Rating:If you asked me a month ago to make a list of the most wildly overrated bands on the 21st century, Arctic Monkeys would have landed somewhere near the top. That the raucous British foursome seemingly rose out of nowhere to almost universal acclaim in 2006 wasn’t the problem—after all, the bawdy Whatever People Say I Am, That’s What I’m Not was a blast, frontman Alex Turner’s syrupy Sheffield accent ensuring that his rapidly slung quips stick with the listener. But after winning a Mercury Prize, the accolades and hype kept pouring in, and it got to the point where music writers (especially from the UK) raved about the exuberant and debauched post-punkers as one of the best British bands of all time. Hell, London saw them as iconic enough to play the opening ceremony for the 2012 Summer Olympics.
Hyperbole has been aligned as closely with Arctic Monkeys as their vividly outlandish name. Their more recent albums have shifted musical direction, yet experimentation alone isn’t cause for automatic gushing. By the time 2011’s Suck It and See rolled around—a slower paced record that traded in the Josh Homme-produced psychedelic rock of 2009’s Humbug for a digression into their obvious influences of the Beatles and Rolling Stones—I’d almost completely written them off. But Arctic Monkeys fifth record, AM, has changed all that, and if this is a bellwether for things to come, the new album is even more cause for excitement.
It’s easy to be skeptical of edgier bands moving toward more mainstream anthem-rock (earlier this year Foals did exactly that, with disappointing results), but Arctic Monkeys have finally put up the kind of professional product that warrants the swagger across an arena stage. Instead of music with the temperament of (and often lyrics about) getting kicked out of clubs or rapid-firing snappy zingers in the hope of getting laid, AM’s version of Arctic Monkeys orders from the top shelf and isn’t afraid to reveal a few scars as part of its seduction.
On AM, Arctic Monkeys waste no time showing what a game-changer this record will proceed to be. “Do I Want to Know?” opens with a thunderous drum beat and soon a fuzzed-out guitar lays on an infectious riff as Turner sings about his familiar subjects of liquor and ladies, but from a decidedly more vulnerable perspective than fans of the earlier albums will be accustomed to. Instead of telling one of his little chickadees, “Put on your dancing shoes/ You sexy little swine,” as he did on the group’s debut, here he’s pining after a girl from his past with the devastating chorus, “Crawling back to you/ Ever thought of calling when you’ve had a few?/ Cause I always do.” In describing the songwriting process for AM (an album in which Homme returns for a guest appearance), Turner cited the major influences of John Lennon and Dr. Dre, with some Outkast, Aaliyah and Black Sabbath thrown in for good measure. That’s a strange brew, one that’s more evident later in the album, but with the plodding drum and full-bodied guitar, “Do I Wanna Know?” charges out of the gates more akin to the White Stripes or Black Keys.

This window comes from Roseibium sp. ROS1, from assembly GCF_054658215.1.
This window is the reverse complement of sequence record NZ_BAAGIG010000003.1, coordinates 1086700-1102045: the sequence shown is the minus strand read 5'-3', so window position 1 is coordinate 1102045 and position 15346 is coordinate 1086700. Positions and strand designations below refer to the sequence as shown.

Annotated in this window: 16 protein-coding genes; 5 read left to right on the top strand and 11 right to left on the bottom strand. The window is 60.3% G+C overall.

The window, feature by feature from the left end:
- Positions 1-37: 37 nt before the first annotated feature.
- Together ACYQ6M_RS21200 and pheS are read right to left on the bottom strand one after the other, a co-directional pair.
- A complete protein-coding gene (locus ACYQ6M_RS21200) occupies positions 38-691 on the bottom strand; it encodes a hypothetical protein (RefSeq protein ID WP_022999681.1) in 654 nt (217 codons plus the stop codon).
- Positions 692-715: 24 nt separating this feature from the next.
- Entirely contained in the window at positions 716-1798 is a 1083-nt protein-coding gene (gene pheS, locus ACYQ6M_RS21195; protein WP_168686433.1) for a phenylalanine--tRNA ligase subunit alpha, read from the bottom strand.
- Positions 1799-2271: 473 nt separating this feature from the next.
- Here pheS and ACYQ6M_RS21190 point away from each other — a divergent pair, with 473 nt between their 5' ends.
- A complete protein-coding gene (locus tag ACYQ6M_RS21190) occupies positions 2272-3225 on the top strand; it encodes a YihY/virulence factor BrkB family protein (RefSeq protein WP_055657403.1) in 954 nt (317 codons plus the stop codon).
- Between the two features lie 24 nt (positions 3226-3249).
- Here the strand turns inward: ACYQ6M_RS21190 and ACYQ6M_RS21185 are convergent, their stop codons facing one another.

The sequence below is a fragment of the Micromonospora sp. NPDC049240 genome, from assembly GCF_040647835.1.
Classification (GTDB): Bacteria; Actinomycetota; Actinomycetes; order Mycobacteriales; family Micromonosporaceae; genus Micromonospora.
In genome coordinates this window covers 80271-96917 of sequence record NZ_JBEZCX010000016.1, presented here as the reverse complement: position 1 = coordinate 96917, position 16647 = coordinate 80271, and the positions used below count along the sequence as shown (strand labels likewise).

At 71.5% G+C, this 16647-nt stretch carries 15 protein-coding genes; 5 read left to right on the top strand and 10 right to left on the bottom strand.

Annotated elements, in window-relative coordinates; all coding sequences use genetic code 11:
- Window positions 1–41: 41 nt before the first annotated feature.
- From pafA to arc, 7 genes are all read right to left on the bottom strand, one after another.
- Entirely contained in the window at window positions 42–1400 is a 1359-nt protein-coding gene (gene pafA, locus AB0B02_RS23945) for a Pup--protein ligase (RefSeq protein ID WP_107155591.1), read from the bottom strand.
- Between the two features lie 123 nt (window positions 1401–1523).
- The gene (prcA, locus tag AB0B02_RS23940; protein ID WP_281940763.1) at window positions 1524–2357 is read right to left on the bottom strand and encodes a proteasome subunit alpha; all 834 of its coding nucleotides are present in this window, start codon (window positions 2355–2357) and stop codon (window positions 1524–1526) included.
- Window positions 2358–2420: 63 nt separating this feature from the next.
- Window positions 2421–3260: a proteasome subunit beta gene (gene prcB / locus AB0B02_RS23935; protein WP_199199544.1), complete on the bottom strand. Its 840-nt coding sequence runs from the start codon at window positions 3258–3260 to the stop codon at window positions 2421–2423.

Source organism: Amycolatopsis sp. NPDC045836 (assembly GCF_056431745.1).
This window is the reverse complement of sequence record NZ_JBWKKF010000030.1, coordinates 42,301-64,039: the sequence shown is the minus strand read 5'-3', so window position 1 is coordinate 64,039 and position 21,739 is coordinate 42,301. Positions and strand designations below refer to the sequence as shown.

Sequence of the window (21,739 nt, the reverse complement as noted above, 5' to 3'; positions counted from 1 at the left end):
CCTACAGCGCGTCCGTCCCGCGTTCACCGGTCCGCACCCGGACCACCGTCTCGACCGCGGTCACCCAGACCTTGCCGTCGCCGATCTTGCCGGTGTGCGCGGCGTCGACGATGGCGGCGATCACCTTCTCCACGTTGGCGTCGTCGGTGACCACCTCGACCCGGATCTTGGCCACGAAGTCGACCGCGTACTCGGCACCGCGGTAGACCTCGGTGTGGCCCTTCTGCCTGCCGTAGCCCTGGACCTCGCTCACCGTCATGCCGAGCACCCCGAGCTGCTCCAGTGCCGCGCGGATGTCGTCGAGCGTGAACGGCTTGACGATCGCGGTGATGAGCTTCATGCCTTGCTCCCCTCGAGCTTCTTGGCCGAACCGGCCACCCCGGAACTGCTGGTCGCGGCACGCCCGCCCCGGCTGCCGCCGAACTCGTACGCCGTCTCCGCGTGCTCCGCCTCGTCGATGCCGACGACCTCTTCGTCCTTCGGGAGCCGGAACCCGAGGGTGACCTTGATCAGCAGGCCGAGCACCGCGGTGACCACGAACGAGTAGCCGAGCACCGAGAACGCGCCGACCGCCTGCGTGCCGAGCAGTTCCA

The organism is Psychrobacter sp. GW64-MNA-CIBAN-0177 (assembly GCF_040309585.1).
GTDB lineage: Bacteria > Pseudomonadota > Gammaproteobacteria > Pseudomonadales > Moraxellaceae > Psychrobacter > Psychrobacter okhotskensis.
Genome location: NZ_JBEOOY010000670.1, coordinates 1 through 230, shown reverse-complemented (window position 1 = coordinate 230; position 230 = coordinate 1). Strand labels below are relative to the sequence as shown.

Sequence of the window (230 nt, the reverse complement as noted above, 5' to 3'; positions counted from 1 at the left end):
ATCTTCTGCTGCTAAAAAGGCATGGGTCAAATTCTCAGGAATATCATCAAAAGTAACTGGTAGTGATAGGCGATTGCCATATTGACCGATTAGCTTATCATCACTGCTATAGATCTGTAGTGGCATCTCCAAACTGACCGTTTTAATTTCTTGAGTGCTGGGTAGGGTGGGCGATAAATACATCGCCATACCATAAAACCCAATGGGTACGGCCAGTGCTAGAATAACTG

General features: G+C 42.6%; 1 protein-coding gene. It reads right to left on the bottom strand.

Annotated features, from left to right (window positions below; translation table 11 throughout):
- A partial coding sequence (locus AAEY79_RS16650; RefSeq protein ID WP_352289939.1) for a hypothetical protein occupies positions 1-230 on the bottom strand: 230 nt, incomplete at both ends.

Turner addresses the other side of the drunk-dialing coin later (as if he’s getting a taste of his own medicine from earlier albums) with standout track “Why’d You Only Call Me When You’re High?” and here the hip-hop influence are more apparent, with a shifty bassline and beat reminiscent of “The Next Episode” or Slim Shady-era Eminem. “R U Mine?” continues Turner’s theme of tainted love with sharp-edged guitar buzz that backs fleet vocal work on lines like, “She’s a silver lining lone ranger riding through an open space/ In my mind when she’s not right there beside me/ And I go crazy because here isn’t where I want to be.” Meanwhile, Turner does manage to channel a hint of Lennon on crunchy guitar and cymbals-heavy “Arabella” (a track that, at times, musically calls to mind a touch of Jack White as well). “One for the Road” evokes more shoulder-shimmies, and the bouncy bass beat of “Knee Socks” isn’t far off from UK-compatriots Franz Ferdinand. While Arctic Monkeys are still bouncing off the walls at times, there’s also an ample dose of slower, more melancholy tracks like the keys-heavy and misleadingly titled “No. 1 Party Anthem,” the mournful organ of “Mad Sounds” and the soulful closer “I Wanna Be Yours.”
This is an afterhours record if there ever was one, a near perfect cocktail of uppers and downers that should help win over remaining doubters. AM (a multilayered title alluding simultaneously to the band’s initials, early morning hours and a radio frequency) plays as the end result of wanton experimentation, as though Arctic Monkeys have worked their way through the urgency of youthful impulses and several passing phases that hinged on aping their heroes for credibility before finally growing up and confidently strutting their own identity. Some of the early accolades may have been premature, but with AM there’s little room to deny that Arctic Monkeys have evolved.